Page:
By adopting that way of thinking Lerche created a series of online performances that required a good deal more than a sofa. “I did a show where my drummer [Dave Heilman] was in a cabin in New York, and me and the rest of the performers were in Norway. Then I did a solo thing from up north in Lofoten,” an archipelago in the north of Norway. “Then, fortunately, I had the privilege to work with a crew who could do something really cinematic and ambitious, even though we were still in a sort-of shutdown. That became Patience Extravaganza.”

This new period of musical creativity for Lerche didn’t come about as a result of a specific plan, or any one isolated decision to attempt large-scale productions. In fact, after Patience’s release, he felt he’d achieved a distinct career milestone. He says that Patience “took enough time” to record, and “it was enough of a statement that I didn’t feel a rush to make the next one.” But the flushes of inspiration that washed over him in Norway led him to ask increasingly pointed questions of himself. “I was very driven to pursue any opportunity I had, to see how far I could take it before it snapped, until I had to say to myself things like, ‘You don’t have the money for this,’ or ‘you don’t have the audience for this,’ or [laughs] ‘You don’t have the talent for this.’” And then over the course of 2021, the pieces that would start to form Avatars of Love emerged.

Sondre Lerche
Photo: Tonje Thilesen / Courtesy of Missing Piece Group

These songs, he says, “came out of me in a way that I hadn’t experienced before – a really fluid manifestation of song that I’ve hoped for my entire life, and maybe not even dared to dream that I could have. When that happened, and suddenly there’s time to record… I’m at home in Bergen with all my friends who have beautiful studios and are very talented, there was nothing holding me back. So I jumped on the opportunity to move forward without any sort of limitation, and the songs themselves just exploded my usual format.”

Inspiration Hits in the Dead of the Night

This “format” of Lerche’s songwriting wasn’t the only thing that exploded. The length of the album did as well. Up until Avatars of Love, Lerche’s longest disc was the US release of Faces Down, which runs just shy of an hour. Most of his output trends in the traditional LP-length format, between 41-47 minutes. Up until Pleasure in 2017 and Patience in 2020, his songs had pop-friendly running times of three or four minutes. By contrast the two centerpieces of Avatars of Love, the title track and “Dead of the Night,” unfold over ten-minute spans. I ask Lerche if a record of this length was always on his mind as a possibility.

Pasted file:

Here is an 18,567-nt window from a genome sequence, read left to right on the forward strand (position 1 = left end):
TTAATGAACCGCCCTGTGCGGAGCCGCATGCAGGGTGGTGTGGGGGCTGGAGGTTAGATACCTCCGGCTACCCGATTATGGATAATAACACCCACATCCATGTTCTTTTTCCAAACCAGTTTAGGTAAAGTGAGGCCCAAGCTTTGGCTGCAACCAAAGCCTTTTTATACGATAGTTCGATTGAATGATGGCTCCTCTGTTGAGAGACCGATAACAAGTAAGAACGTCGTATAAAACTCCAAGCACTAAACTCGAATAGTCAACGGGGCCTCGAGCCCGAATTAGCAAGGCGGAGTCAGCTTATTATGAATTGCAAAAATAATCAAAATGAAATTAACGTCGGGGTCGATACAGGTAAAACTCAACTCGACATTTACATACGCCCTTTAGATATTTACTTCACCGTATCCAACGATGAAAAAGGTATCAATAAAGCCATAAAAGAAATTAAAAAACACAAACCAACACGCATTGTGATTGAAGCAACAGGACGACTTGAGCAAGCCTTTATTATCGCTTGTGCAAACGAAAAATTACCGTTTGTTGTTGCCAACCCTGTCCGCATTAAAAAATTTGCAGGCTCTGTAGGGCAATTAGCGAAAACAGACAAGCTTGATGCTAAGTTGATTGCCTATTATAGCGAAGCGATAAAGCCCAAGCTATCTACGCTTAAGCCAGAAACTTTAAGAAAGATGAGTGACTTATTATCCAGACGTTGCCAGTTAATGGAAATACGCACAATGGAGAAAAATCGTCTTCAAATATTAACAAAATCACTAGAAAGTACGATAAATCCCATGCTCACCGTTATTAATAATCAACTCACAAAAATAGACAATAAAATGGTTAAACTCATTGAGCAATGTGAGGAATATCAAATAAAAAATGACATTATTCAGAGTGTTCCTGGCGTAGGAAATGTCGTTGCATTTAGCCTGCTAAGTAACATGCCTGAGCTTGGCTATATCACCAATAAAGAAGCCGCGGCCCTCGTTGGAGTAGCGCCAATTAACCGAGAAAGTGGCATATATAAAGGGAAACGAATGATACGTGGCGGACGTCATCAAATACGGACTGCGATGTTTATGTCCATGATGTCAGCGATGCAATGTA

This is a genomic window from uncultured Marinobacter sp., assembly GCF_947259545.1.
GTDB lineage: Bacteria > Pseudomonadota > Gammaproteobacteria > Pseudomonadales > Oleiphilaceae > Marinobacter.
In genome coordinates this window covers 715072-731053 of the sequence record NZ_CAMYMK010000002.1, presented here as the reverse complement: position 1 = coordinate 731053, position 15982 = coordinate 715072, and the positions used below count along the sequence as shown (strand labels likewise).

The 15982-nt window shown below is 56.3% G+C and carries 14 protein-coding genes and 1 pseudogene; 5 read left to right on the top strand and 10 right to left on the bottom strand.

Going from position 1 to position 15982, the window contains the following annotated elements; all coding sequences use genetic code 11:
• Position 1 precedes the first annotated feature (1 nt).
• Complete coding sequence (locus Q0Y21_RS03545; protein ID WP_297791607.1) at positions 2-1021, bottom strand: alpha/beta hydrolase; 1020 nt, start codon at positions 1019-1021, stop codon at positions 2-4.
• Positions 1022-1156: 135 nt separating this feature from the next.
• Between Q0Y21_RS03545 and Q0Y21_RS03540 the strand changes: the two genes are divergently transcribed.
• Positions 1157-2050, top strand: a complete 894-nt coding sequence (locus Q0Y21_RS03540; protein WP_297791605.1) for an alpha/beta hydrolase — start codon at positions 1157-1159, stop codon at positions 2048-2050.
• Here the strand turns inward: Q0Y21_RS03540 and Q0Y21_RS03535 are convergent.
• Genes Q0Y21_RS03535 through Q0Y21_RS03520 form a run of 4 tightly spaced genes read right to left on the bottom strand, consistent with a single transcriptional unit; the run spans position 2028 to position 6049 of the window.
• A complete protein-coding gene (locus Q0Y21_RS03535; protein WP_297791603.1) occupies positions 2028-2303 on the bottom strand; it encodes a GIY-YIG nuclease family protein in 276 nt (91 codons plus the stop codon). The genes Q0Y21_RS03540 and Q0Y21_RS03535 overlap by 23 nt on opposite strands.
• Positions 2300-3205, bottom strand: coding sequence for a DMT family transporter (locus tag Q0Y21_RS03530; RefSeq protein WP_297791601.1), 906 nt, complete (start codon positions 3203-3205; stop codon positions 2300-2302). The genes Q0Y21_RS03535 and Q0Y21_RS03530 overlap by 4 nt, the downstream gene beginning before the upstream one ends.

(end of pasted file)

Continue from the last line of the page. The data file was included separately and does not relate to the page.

He says he knew “about halfway” through writing the songs, around January of 2021, that he had a double album on his hands. “You know the length of a record, so I felt when I had about eight songs, ‘This is really strong.’ It was something new and exciting. I had more than enough songs for a record, and I also had this idea that this new record would be eight songs. A lot of them were longer than usual, much more lyric- and storytelling-driven, but there were a couple of short ones.” Then, when the calendar flipped over from January to February, the biggest shift in the composition of Avatars of Love  – and, as Lerche tells it, perhaps his career as a songwriter – transpired.

“On February 1st,” he recalls, “I started the song that would become ‘Dead of the Night’.” One of the first songs to be released from Avatars of Love, “Dead of the Night” is one of Lerche’s longest lyrical compositions, though it is backed by a muted musical arrangement. He, for the bulk of the song, quietly strums a guitar, shifting back and forth between just two chords. This is no small choice on his part, given his long-standing reputation as a songwriter who indulges intricate chord sequences. (For this critic’s money, “Bleeding Out into the Blue” is the model example of that style.) But the at times simple musical choices in the track pointed him in a new direction for the record that he would eventually complete over the summer. In his words, the record “took a turn” with “Dead of the Night.”

“It’s a song unlike anything I’ve ever written before,” he says. It’s the one song he returns to again and again over the course of our hour-long conversation. “I felt completely consumed and overwhelmed by the song, like I was living inside of it. The verses kept multiplying.”

The music, it turns out, also had a strong environmental component. When he was writing the song, winter in full effect, he remembered about Norway’s place on the globe. “It was so dark. It was the first full winter I’d spent in Norway in years, and I’d forgotten how dark it gets there – Norway’s so fucking dark, man! [Laughs] And wet, and snowy, and icy… it was a whole cycle of darkness, and then the country went into its second shutdown. So I relished staying inside, and feeling that if there was ever a time in my life where I needed to feel inspired to survive, this was it.”

The irony for Lerche, however, was that on the matter of a new record, he didn’t need “Dead of the Night” to round out the music he’d already assembled. “I was lucky because, by then, I already had a record. So I decided to follow this new burst of creativity and see where it would go.” Over the next several months the remaining tunes fell into place. Avatars of Love single “Cut”, which features some of the album’s most intricate production, followed “Dead of the Night”. During a “very intense week” just one month later Lerche penned the title track, and upon seeing the two ten-minute pieces he’d written, the scope of his next LP became clear.

“When I had ‘Dead of the Night’ and ‘Avatars of Love’ emerge almost back-to-back, that’s when I realized, [laughs] ‘Shit, this is probably a double record.’ Then I started looking at ways those songs could be shaped, either as a double album or as two separate records that are closely aligned. But [the latter approach] felt too tidy, too manicured.” The final tally, for his songwriting over the span of 2020 and 2021: “I ended up with 16 songs, which I had to cut down to 14 otherwise it would have been a triple vinyl.”